CARLSON: It is just exactly the opposite.
Both of them have to say this. We have Senator Ensign, in fact, on "CROSSFIRE" tonight to debate this very topic. But they're required, really, to say this, because they're, of course, representing Nevada. But Yucca Mountain is exactly the answer to terrorist threats. This material is stored at 39 different states, 131 sites, all of it relatively vulnerable to terrorism. Get it in one central site. That is obviously the answer, Yucca Mountain.
BEGALA: Well, in fact, we're going to put these on trucks and trains, this high-level radioactive waste. And they're going to be rolling nukes and rolling targets for al Qaeda. We're going to have 100,000 shipments, 100,000. They will go within a mile of one out of seven Americans; 50 million of us are going to be within one mile of one of these shipments almost around the clock for the next 38 years. It's nuts. It's unsafe. It's unsound. It's unscientific.
And we'll debate this tonight. John Ensign is coming on, a Republican, who has actually seen the light on this. And, well, actually, John Sununu, our former host here, is going to come on and defend the indefensible from the nuclear industry, Judy.
WOODRUFF: We'll be watching at 7:00.
Thank you both. Great to see you. Tucker Carlson, Paul Begala, great to see you. Thanks.
BEGALA: Thanks, Judy.
CARLSON: Thanks, Judy.
WOODRUFF: And now checking the headlines in "Campaign News Daily": California Governor Gray Davis has unleashed his first negative ad against Republican challenger Bill Simon. The ad blames Simon for the 1993 failure of a Savings & Loan where he served as a director. (BEGIN VIDEO CLIP, DAVIS CAMPAIGN AD)
NARRATOR: Simon's mismanagement cost depositors millions. And the bailout for his mistakes cost taxpayers $90 million more.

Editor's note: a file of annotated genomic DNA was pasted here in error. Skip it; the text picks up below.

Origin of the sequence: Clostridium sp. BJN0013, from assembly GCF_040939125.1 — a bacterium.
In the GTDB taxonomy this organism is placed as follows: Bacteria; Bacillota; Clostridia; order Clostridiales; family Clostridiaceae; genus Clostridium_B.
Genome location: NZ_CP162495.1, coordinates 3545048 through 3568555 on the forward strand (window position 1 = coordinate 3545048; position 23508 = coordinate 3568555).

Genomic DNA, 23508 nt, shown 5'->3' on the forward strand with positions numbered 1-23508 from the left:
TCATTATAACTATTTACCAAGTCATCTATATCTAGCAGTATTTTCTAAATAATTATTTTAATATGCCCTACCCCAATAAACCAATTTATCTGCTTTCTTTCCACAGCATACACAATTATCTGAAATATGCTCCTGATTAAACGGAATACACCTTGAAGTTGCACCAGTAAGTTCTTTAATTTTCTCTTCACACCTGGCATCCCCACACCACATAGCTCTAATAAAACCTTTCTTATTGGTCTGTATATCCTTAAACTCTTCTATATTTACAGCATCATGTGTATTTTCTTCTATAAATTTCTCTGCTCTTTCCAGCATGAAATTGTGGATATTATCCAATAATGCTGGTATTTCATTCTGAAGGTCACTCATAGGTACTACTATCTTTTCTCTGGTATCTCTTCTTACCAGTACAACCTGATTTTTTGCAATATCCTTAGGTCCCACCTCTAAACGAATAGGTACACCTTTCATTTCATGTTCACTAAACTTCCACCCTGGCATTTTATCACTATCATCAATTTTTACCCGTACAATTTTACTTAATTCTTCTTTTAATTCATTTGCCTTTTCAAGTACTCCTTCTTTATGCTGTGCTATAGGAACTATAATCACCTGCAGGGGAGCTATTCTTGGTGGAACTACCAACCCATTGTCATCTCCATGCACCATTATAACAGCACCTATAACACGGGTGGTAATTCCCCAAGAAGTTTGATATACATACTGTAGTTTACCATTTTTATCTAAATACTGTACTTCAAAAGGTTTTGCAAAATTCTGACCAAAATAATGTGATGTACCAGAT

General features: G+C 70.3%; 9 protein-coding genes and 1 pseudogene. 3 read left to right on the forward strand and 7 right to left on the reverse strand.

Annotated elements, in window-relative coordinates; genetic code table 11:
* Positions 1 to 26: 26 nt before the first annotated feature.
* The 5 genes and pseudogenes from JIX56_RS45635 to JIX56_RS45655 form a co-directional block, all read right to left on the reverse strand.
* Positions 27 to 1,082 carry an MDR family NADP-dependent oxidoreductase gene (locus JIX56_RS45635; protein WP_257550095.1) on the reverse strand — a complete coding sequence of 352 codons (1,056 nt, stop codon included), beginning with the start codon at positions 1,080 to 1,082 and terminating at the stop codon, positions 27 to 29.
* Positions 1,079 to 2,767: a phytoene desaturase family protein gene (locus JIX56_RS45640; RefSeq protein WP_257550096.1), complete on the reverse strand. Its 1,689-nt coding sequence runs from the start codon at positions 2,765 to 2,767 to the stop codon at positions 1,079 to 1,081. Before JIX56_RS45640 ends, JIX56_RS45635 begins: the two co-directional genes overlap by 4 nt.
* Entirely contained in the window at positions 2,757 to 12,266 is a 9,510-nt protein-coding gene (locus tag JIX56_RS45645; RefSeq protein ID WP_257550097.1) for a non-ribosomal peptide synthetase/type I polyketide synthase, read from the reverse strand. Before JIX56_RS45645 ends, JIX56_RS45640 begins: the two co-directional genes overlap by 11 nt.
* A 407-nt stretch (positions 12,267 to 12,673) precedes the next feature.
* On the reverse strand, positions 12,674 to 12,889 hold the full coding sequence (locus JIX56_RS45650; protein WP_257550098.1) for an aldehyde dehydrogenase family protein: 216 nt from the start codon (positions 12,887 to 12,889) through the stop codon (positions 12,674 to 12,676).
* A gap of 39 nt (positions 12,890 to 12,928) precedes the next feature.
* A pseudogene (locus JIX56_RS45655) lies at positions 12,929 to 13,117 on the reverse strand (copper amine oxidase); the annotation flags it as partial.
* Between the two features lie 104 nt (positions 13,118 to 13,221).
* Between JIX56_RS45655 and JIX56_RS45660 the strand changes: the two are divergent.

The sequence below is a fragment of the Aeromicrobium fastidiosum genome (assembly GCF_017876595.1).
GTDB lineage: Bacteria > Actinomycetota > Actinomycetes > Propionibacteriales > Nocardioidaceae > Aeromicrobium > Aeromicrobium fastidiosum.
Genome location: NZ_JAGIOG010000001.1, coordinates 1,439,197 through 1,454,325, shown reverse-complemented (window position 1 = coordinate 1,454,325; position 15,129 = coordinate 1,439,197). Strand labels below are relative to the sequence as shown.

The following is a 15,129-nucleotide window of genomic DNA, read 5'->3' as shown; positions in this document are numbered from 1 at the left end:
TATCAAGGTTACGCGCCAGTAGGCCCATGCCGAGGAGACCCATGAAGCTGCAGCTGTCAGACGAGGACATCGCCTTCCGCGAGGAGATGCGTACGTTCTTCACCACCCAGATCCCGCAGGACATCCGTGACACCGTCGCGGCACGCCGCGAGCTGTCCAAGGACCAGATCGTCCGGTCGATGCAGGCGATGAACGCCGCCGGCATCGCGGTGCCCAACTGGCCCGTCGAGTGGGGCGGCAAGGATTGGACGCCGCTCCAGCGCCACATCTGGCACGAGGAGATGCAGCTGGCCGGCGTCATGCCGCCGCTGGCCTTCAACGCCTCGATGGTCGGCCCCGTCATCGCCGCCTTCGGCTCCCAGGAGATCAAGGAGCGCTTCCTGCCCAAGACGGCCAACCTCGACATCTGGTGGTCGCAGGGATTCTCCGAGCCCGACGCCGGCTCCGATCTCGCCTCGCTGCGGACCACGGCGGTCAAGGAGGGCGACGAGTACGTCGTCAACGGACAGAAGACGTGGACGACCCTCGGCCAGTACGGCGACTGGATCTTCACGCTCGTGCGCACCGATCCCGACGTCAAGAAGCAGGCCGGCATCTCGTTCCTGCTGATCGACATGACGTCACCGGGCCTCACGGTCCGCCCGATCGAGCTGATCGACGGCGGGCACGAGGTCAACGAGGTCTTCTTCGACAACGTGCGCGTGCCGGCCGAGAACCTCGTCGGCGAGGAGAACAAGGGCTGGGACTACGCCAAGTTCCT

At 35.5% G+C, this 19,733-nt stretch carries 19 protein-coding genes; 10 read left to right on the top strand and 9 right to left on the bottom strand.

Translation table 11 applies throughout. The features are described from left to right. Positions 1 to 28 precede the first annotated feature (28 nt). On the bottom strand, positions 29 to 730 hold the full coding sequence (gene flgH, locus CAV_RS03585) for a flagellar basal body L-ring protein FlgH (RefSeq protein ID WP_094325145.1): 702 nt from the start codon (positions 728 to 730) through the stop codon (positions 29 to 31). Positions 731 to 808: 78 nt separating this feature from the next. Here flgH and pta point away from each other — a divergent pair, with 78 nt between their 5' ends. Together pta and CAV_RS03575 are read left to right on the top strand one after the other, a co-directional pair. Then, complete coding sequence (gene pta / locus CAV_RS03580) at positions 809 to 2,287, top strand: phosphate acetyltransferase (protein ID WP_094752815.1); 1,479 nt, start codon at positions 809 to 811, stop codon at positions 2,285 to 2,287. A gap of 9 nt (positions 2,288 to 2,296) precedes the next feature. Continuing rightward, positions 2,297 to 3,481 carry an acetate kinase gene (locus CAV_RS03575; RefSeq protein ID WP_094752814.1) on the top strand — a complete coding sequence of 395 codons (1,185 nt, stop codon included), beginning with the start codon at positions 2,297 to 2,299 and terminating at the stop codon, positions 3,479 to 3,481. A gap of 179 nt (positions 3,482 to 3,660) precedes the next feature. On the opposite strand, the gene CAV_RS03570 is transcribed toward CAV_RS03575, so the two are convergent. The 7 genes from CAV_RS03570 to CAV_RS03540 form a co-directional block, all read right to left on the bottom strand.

(END VIDEO CLIP)
WOODRUFF: Bill Simon denies any role in the S&L failure. He says the governor is trying to distract voters from his own problems.
As primary voters head to the polls today in Maine, Virginia, South Carolina, and North Dakota, one of the most interesting races is in Maine's 2nd Congressional District. In terms of geography, the district is the largest east of the Mississippi. And a crowd has gathered to try to represent the area in Congress. Six Democrats and four Republicans are running for the open seat, hoping to replace Democrat John Baldacci, who is running for governor.
North Carolina Democratic Senate candidate Erskine Bowles tells "The Raleigh News & Observer" that he is going to keep wearing his trademark eyeglasses. Some advisers apparently think the glasses should go. Bowles, however, calls them his -- quote -- 'Harry Potter' glasses." There is no political sorcery involved. He says he just wouldn't be himself if he quit wearing them.
INSIDE POLITICS will be right back.
WOODRUFF: "WOLF BLITZER REPORTS" will be around in few moments.
Wolf, what's coming up?
WOLF BLITZER, "WOLF BLITZER REPORTS": Thanks, Judy.
There may be a break in the search for that missing 14-year-old in Utah. I'll speak live with a Salt Lake City police chief and get the latest. Also, much of Colorado is on fire. We'll get a helicopter tour of the devastation. And Joe diGenova and Roy Black will debate the dirty-bomb suspect's legal rights.